What Kind of Gold Do You Really Have? Understanding the Differences Between Gold Items

It’s malleable but strong, aesthetically inspiring, and never tarnishes. Since prehistoric times, people have used gold to fashion a variety of objects. But it’s also rare and expensive, and so different items are made of differing amounts of gold and other metals.

“Solid Gold” Is Not Pure Gold

Pure Gold

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When an item is made from “solid gold,” this means the item consists of one piece of gold or gold alloy. It is not layered or plated on top of anything else. A pure gold item will be marked 24 karat (24K).

Gold is often alloyed with other metals including copper, silver, palladium, or others, partly to create a harder metal that won’t wear as easily and partly to lower cost. Twenty-four karat gold, which is nearly 100 percent pure, is 24 parts of gold per 24 parts of metal. The karat number divided by 24 equals the percentage of gold in the alloy. For example: 18K = 18/24 = 79.2% gold. A refinery can melt down the alloy and separate the gold from the other metals.

Gold bars are 24K. Bullion-grade gold coins are between 22K and 24K. Jewelry is made of many different alloys, and the color of gold in jewelry depends on the percentages of the other metals used. The law requires jewelry manufacturers to mark the karat weight on their pieces, but sometimes marks are counterfeited. Dental scrap in the form of gold teeth, fillings, bridges, etc. may contain between 60 percent and 100 percent gold, determined through chemical testing.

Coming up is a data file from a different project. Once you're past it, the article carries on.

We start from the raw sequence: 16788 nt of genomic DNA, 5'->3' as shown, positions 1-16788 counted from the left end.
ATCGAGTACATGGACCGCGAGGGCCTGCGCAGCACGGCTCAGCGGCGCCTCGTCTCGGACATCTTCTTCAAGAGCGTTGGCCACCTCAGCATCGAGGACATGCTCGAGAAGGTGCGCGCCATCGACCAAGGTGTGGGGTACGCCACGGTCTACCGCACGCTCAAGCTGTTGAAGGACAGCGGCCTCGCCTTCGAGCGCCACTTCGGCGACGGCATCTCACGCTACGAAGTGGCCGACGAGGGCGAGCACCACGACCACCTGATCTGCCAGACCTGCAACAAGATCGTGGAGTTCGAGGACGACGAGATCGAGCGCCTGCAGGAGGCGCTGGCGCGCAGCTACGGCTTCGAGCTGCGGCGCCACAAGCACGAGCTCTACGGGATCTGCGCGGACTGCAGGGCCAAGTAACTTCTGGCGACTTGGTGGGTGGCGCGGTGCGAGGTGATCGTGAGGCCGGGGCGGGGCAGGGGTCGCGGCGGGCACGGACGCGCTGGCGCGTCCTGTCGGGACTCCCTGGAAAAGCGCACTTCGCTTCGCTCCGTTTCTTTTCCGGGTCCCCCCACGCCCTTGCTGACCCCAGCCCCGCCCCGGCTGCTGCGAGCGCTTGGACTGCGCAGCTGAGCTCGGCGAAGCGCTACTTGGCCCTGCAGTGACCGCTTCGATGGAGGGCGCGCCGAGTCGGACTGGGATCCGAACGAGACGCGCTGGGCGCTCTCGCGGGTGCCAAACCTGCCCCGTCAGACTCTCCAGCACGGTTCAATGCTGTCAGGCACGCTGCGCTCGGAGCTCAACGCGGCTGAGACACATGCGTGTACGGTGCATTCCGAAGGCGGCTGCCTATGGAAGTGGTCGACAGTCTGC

Gold Filled Items May Be Valuable

Gold Filled

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Some items consist of a layer of gold or gold alloy that has been fused to a core of base metal. The law states that these items must be labeled as gold filled. The ratio of gold alloy to base metal by weight ranges from 1/5 to 1/40. If an item is marked as “1/10 GF 14K,” this means that one-tenth of the weight of the object is 14K gold, and the other nine-tenths is base metal.

Corporate jewelry, including award pins for employees’ years of service from the 20th century, is sometimes made of 1/5 filled gold. Wire-framed eyeglasses often contain 1/10 filled gold. Refineries can reclaim a meaningful amount of gold from these items.

The terms “gold filled” and “rolled gold” are sometimes used interchangeably, but they are not exactly the same thing. If an item is marked “RGP” (rolled gold plate) or “HRG” (heavy rolled gold), the gold layer is thinner than it is on filled gold pieces. Refineries may refuse to process such items.

Gold Plate Contains Little Gold

Gold Plated

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Some items are mostly base metal, but have a thin layer of gold or gold alloy applied to them by an electrical process. Items will be marked as “GP” or “EP.” If the layer of gold is somewhat thicker, it is known as “heavy gold electroplating” and marked as “HGP” or “HGE.” In either case, any process to recover the gold from these items will not be cost effective, so a refinery won’t accept them.

Apart from jewelry, dinnerware and silverware are sometimes gold plated. Some collectible “gold” coins are also made this way. Cellphones and other electronics contain some parts that are gold plated to guard against corrosion.

Jewelry is sometimes made by electroplating gold over sterling silver, and this is called “vermeil.” Refineries can reclaim the silver, but not the gold, from vermeil jewelry.

All gold objects are not the same, so watch out for clues to the differences.

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